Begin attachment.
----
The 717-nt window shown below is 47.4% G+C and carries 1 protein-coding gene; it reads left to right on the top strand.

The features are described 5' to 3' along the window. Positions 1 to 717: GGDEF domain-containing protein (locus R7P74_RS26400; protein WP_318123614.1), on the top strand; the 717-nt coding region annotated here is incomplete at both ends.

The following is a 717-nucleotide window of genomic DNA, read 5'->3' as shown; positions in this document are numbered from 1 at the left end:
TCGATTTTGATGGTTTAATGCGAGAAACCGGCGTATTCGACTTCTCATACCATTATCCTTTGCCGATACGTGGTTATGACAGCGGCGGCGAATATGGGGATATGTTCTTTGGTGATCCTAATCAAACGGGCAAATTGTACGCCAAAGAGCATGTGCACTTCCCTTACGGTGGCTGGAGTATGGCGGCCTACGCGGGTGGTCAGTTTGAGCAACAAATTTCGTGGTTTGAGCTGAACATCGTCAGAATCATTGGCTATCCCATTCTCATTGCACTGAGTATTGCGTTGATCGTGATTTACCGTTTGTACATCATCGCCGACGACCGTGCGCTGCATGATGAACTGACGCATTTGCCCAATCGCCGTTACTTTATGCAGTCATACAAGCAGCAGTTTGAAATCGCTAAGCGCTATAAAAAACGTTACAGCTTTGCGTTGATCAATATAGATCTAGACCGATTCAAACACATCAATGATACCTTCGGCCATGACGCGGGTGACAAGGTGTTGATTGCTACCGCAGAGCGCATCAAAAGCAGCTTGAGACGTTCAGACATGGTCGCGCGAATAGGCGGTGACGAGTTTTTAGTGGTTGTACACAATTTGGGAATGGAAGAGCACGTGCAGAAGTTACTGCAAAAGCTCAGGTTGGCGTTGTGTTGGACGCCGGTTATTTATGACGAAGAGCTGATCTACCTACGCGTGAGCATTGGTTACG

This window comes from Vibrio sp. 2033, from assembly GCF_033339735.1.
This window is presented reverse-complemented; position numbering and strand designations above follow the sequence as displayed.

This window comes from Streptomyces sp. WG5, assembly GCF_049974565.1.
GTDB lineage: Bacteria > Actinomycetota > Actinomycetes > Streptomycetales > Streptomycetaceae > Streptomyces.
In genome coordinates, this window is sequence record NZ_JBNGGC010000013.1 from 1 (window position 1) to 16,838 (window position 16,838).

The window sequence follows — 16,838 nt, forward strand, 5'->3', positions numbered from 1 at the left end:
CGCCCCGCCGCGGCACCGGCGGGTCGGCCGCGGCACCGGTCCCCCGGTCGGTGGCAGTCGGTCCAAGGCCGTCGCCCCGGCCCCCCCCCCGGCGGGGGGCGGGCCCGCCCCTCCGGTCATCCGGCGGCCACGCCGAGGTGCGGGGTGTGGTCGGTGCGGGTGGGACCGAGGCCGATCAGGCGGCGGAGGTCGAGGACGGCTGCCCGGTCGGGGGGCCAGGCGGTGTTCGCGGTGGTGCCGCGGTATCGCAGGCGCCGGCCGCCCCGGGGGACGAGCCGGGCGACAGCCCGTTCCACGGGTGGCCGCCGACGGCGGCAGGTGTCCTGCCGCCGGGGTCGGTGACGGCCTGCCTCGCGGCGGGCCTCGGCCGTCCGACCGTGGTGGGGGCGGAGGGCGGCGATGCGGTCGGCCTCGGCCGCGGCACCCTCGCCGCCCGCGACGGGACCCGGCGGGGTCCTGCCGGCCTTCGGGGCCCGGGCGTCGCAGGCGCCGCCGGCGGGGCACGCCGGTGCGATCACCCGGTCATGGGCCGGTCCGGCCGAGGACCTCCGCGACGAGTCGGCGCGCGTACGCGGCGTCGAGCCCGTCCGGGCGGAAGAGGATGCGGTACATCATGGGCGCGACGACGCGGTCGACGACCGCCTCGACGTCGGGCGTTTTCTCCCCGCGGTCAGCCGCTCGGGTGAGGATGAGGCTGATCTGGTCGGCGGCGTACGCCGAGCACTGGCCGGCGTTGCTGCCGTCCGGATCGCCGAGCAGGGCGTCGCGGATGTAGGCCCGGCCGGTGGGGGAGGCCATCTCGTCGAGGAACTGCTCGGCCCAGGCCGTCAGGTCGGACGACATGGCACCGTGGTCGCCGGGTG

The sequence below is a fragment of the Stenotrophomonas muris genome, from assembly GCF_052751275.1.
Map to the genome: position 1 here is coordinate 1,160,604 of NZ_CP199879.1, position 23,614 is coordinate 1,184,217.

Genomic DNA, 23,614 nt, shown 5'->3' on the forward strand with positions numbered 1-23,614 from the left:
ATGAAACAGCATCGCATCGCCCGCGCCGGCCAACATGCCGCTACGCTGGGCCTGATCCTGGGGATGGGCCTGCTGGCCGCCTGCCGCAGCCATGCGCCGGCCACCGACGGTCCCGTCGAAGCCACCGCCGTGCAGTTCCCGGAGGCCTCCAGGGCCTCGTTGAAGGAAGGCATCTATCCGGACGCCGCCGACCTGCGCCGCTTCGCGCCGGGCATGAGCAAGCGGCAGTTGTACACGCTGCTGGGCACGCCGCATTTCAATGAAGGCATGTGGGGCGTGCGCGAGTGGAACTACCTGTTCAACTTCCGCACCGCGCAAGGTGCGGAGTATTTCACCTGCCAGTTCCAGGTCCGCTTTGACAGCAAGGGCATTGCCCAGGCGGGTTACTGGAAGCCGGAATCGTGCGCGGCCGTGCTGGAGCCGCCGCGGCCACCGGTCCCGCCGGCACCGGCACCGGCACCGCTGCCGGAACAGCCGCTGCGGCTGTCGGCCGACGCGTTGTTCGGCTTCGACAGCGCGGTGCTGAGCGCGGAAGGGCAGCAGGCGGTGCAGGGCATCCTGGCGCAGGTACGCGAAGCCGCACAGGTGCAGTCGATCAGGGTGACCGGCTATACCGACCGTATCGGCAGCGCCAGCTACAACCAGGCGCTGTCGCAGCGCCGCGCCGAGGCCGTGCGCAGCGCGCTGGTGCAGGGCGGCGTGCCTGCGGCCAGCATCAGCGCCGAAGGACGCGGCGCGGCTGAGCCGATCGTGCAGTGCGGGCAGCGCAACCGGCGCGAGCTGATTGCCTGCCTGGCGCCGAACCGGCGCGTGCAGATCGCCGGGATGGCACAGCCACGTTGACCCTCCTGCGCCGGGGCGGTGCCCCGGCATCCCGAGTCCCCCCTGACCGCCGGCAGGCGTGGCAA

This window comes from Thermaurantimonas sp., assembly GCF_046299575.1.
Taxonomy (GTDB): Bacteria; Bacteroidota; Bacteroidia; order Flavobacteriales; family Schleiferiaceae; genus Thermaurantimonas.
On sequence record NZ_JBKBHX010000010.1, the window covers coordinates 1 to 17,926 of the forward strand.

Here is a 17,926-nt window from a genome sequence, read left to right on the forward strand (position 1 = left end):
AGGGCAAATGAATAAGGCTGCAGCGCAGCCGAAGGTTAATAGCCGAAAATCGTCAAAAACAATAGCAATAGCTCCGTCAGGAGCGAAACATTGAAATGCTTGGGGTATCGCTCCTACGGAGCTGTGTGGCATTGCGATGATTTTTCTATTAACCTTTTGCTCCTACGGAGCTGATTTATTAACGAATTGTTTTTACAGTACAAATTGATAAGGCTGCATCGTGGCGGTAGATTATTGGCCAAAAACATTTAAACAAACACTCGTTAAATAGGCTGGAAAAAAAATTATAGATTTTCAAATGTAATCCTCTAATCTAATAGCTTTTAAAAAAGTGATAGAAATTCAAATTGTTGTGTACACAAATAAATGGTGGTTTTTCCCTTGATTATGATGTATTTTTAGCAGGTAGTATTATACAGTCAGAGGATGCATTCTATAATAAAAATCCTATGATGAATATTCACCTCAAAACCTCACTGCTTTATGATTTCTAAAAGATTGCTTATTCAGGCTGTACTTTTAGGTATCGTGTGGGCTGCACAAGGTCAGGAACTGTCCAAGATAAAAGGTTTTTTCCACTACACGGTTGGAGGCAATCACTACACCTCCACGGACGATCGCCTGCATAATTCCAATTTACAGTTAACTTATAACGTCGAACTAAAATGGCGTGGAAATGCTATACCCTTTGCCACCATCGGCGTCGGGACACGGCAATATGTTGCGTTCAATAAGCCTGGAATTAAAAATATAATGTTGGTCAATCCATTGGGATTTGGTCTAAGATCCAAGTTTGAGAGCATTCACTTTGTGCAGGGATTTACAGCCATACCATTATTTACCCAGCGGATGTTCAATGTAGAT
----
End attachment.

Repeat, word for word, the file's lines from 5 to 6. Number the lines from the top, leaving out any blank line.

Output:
This window comes from Vibrio sp. 2033, from assembly GCF_033339735.1.
This window is presented reverse-complemented; position numbering and strand designations above follow the sequence as displayed.